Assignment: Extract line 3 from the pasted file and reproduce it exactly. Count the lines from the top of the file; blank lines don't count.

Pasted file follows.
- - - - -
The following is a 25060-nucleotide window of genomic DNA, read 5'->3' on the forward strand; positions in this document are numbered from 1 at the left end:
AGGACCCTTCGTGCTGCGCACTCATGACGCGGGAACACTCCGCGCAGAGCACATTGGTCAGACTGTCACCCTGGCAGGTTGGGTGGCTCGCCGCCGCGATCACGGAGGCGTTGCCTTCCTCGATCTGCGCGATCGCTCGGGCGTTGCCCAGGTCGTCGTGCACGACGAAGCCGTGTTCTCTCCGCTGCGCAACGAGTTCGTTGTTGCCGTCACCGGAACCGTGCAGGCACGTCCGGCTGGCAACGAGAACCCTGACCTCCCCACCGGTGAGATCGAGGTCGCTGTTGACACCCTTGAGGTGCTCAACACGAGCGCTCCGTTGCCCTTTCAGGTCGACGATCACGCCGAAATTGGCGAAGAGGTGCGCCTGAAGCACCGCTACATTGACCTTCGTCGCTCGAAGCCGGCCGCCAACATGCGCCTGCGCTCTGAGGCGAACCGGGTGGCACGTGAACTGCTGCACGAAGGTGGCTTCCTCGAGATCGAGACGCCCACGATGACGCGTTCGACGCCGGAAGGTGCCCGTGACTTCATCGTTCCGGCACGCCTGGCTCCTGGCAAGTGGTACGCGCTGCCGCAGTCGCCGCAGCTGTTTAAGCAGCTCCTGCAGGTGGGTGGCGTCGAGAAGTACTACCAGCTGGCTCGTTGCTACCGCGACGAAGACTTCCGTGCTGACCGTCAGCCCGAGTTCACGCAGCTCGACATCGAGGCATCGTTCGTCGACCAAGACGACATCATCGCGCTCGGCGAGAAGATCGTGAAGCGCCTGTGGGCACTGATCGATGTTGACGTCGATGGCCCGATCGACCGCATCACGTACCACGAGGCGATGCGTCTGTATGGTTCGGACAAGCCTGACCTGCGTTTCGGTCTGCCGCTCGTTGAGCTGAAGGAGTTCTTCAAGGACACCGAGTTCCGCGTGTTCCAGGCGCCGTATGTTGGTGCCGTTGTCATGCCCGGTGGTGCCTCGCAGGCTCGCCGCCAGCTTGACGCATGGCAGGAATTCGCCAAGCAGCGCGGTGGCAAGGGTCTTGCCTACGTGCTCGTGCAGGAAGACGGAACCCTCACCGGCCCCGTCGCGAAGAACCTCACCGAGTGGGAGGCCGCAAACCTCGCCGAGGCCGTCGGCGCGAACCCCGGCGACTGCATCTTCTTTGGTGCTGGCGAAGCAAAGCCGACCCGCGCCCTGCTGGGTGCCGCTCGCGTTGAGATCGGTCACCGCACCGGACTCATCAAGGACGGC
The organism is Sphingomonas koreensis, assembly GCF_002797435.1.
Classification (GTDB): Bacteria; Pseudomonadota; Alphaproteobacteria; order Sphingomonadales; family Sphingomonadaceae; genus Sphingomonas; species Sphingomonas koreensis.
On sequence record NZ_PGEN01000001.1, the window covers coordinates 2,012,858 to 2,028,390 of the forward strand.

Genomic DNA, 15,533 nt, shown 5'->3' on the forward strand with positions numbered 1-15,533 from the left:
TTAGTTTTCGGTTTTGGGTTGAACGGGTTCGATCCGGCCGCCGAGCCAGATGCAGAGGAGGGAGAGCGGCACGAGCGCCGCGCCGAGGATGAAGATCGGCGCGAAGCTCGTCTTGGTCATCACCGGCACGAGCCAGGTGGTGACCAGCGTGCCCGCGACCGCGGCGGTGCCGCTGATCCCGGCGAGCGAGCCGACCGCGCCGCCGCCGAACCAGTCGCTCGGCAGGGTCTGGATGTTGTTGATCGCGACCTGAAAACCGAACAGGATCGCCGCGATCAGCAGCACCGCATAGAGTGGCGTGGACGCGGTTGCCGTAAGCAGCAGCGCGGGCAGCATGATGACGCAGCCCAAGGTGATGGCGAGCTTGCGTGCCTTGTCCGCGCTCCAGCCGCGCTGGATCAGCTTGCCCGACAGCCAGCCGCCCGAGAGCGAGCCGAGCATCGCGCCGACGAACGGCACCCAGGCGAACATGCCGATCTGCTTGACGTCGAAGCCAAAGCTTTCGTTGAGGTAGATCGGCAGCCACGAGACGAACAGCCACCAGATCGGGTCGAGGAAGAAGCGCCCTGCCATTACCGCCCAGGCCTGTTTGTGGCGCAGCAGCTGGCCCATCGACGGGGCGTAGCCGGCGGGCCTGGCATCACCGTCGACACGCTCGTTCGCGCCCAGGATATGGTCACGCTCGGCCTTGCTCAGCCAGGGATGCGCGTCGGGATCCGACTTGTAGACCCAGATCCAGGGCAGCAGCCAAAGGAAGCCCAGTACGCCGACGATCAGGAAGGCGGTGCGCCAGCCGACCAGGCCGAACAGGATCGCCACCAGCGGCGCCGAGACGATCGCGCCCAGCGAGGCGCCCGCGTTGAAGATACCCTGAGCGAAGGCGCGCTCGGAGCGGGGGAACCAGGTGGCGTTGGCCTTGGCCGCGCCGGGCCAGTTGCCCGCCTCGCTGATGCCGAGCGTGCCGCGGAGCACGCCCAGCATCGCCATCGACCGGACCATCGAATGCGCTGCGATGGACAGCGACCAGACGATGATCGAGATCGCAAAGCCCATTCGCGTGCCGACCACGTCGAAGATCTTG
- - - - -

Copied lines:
The organism is Sphingomonas koreensis, assembly GCF_002797435.1.